I think in some ways New York is so deeply ingrained in the American consciousness as the quintessential place where everything came from, even though so many of us didn't, that I think I would feel this even if I had never lived here. But having lived here, books like A Tree Grows in Brooklyn (which I reread a couple years ago for the first time since I was a kid) and The Amazing Adventures of Kavalier and Clay just have a special resonance. I hope I never lose that.

Modern New York, though, can be maddening. There’s too much daily in-your-face interaction to really inspire nostalgia. There will be things I miss, of course—my favorite restaurants, the odd little shops, the subway (yes, I will miss the subway and its ability to create a carless life)—but for the most part I don’t expect to feel the particular romance of nostalgia for the place. I am ready to leave.

This wedding planning, however, has brought me face-to-face with some of Old New York. Even as wedding planning seems so dependent on the Internet (I cannot imagine how I might have done it without access to all of the info on the web—I found my venue, my invitations, my shoes, my jewelry, my photographer, my florist, my DJ, all on the web. I even found my fiance on the web!), at the same time it taps into old ways of doing things that we never bother with unless we are planning a wedding. The most obvious of these is fretting over “etiquette,” but in New York at least, there are lovelier examples, such as the window into the world of the jewelry makers on Diamond Row that I’ve already blogged about. Sitting in their workshops, I felt I was watching jewelers working as they have worked for generations, whether fresh off the boat from Europe or off the train from Long Island.

Last night, I had an appointment with a seamstress. I bought my dress many months ago in a frenzy at the Filene’s sale (very modern New York!), but now I need to have it altered. I don’t think a great deal needs to be done, but it does need to be shortened, and the hips need to be taken in. I found the seamstress via a referral from my friend Phoebe (oddly enough, the roommate who brought home that Vanity Fair article years ago), who got maried in April. The seamstress’s name is Kiki, and she has a studio on the Upper East Side.

The Upper East Side is the Old New York, not of immigrants and tenements, but of Astors and Vanderbilts. The seamstress’s studio is less than a block from Central Park. The building is an elegant old five-story building with the kind of elevator with the grille you draw closed before pressing the button. You can watch the floors go by, if that sort of thing doesn’t terrify you. When you get to the top, you cannot open the door until Kiki comes, because it opens right into her studio.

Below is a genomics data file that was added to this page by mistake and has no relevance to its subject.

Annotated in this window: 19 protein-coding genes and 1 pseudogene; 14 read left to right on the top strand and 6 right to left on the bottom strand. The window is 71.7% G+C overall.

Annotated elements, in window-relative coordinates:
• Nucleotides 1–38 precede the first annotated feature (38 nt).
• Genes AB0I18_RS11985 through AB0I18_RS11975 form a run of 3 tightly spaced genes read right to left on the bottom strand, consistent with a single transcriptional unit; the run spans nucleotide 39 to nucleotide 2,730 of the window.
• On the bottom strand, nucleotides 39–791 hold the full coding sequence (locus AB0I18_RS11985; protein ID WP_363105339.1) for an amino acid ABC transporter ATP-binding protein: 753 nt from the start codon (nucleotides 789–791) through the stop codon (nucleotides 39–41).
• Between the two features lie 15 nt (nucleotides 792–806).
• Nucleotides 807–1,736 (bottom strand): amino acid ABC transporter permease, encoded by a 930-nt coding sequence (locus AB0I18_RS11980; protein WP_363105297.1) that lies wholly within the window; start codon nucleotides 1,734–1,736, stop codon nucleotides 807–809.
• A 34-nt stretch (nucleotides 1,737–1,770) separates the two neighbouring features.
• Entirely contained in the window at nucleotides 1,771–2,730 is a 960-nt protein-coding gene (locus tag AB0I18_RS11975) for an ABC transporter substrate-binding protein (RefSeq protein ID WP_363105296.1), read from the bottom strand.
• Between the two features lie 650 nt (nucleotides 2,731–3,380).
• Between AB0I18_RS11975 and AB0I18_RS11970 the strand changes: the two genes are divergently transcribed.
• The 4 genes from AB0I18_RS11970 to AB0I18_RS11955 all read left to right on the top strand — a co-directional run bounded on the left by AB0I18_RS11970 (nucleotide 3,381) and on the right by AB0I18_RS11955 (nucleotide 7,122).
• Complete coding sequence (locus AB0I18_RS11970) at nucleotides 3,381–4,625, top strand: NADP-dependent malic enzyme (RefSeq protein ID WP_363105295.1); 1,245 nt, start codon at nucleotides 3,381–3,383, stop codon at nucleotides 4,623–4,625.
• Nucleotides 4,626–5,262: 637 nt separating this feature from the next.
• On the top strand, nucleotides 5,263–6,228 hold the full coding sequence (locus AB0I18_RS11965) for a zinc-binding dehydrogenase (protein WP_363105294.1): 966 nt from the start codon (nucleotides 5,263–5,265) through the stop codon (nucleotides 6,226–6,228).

Kiki herself was not at all what I expected. She’s an older woman, perhaps in her fifties, with an unidentified European accent. She was dressed in an elegant black pantsuit, with a colorful but tasteful silk scarf draped around her neck and little gold-rimmed spectacles. She showed me into her office, a neat space with a couple computers and a handful of wedding dresses hanging on a rack, and gave me a few bridal magazies to look at while she wrapped up with the client still in the other room.

In a few minutes, I was shown into the other room, a large, well-lit space with a hardwood floor, a couch, a coffee table, and dais in the middle of the room, facing a mirrored wall. Around the dais was a white sheet, presumably to keep your dress’s train clean. Nowhere in either of these two rooms did I see a sewing machine, or any other implements of her craft. Everything was clean and spare, and very peaceful. It was dead silent: no music, no traffic noise, nothing. Yet it was also quintessentially New York—a personalized business on the fifth floor of what appeared to be a residential building. So many businesses I’ve visited in this process have not had storefronts or signs or advertising. You find it because you are looking for it and have been told it’s there. It is the ultimate in nonsuburban living.

I put on the dress, my lovely red shoes (which Kiki exclaimed over with gratifying enthusiasm) and ascended the dais. Kiki began pinning while I admired myself in the mirror. It felt very old-fashioned, in this off-the-rack world, to have someone working to hand-sew an expensive dress to fit me and me alone. I’ve had things altered before, of course—pants shortened at the dry cleaner, that sort of thing. But this was an entirely different experience. It was luxurious. It was extravagant. In that quiet, peaceful space I could imagine myself as an Edith Wharton heroine having a dress made for the ball of her life.

I’ve been feeling a bit impatient with the wedding planning recently: I miss my sweetie and want to get on with it, already. But things like this remind me that this is my wedding, and it’s not just a giant money-suck and stress-inducer. It’s also the chance of a lifetime to do things that I have never done, and see a world I’ve never seen. Could I live in a world of couture gowns, expensive jewelry and extravagant parties every day? I doubt it. But this one time, I’m going to revel in it, and soak up as much of Old New York as I can while I am at it.